I stepped out of my hostel and onto the sidewalk in the backpacker district. The storefronts were packed with women visiting as they sat on short, plastic stools, and men ate bowls of pho with chopsticks from street vendors.
On my first day in Hanoi, Vietnam, the humidity was heavy, and the lens on my camera immediately fogged up. My shirt began to feel clammy on my back, and it was barely 9:00 in the morning. I stood on the sidewalk, taking in the sights around me: The tangled mess of electrical wire on the poles that lined the street. Motorbikes packed with people weaving in and out of each other with no discernible pattern. Shallow stores were piled with snacks and beverages labeled with indecipherable symbols.
I walked down the sidewalk, holding my camera with one hand while trying to take everything in without being too obvious. When I reached an intersection, I recalled what I'd read about crossing the roads in Vietnam: Go slowly, steadily and confidently. I stepped off the curb and into the traffic. I could feel my heartbeat speed up and the voice of common sense slowly taunting, "You're going to die." I put one foot in front of the other, going completely against all the things I knew about crossing the road in the United States. As I walked, the traffic parted around me just as it did for everyone else.
Safely on the other side, I continued on my way-to where, I didn't know. I navigated around people socializing and children playing and stepped off of the street's curb when I encountered rows of motorbikes that had been parked on the sidewalk.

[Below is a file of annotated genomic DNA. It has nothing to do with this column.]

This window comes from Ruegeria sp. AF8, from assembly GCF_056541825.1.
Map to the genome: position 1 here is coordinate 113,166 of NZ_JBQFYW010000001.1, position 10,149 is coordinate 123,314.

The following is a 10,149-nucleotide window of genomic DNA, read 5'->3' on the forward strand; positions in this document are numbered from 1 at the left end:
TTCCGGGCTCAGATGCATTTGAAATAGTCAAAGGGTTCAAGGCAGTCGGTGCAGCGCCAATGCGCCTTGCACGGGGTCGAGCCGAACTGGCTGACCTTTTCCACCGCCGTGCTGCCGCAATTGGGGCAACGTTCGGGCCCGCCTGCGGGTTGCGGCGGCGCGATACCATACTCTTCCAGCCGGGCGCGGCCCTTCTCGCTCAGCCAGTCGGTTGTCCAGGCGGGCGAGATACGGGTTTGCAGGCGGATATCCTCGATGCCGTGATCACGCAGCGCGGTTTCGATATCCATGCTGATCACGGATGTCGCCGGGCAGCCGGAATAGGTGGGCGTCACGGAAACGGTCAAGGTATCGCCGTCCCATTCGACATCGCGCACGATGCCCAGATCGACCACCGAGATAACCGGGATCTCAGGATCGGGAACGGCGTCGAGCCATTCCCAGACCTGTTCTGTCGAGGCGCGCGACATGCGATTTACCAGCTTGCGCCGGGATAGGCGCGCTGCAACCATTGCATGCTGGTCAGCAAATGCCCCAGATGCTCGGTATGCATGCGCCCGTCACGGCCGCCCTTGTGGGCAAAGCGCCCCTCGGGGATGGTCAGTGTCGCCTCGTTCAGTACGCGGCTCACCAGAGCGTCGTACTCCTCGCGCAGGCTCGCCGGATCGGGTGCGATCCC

My shirt stuck to my back as I wandered south of my hostel to Hoan Kiem Lake, a large body of water surrounded by a park. With no plans to be anywhere else, I crossed a red bridge to a small island. A sign on a ticket booth said 10,000VND-about fifty American cents. I pulled a bill soggy with sweat from my pocket and handed it to the woman behind the window. She smiled, muttered a few words in the local language and pointed toward a large temple.
The Ngoc Son Temple, erected in the 18th century, honors a former Vietnamese military leader. It was outfitted in bold colors, large metal statues, gaudy trinkets and elaborate displays of plastic flowers and beads. Small offerings of money and cigarettes sat in piles among the displays throughout the temple. Women dressed in slacks and blouses-as if they were just on their way to work-held bundles of incense fanned out at their forehead, the smoke drifting upwards as they prayed.
I sat on a bench, mesmerized by this elaborate offering to an elusive person who lived several hundred years before the United States was even a dream. This wasn't the first time on my travels that I'd been smacked in the face by the realization of how old some societies in the world really are. A similar situation, outside an old dorm hall in Copenhagen, Denmark, had stayed with me long after we walked by the building.
The water on Hoan Kiem Lake was still. I looked briefly for a large soft-shell turtle, which are said to live there. In fact, an overstuffed turtle in a room off the temple simply added to the over-the-top allure. This was my first temple visit in Vietnam, a visit I would remember as I wandered in and out of other temple courtyards throughout the next two weeks. I would pay an entrance fee at only a couple others; most would be free.
But at no other temple would I sit and savor this first morning of my solo venture to Vietnam, a country thousands of miles away from the comfort of my home.
I listened to the buzz of motorbikes speed by on the road beyond the bridge. Another woman walked up to the temple and lit half a dozen sticks of incense. A light drizzle began to fall from the overcast sky. I gathered my backpack, glanced at the temple one final time and began my walk back across the bridge.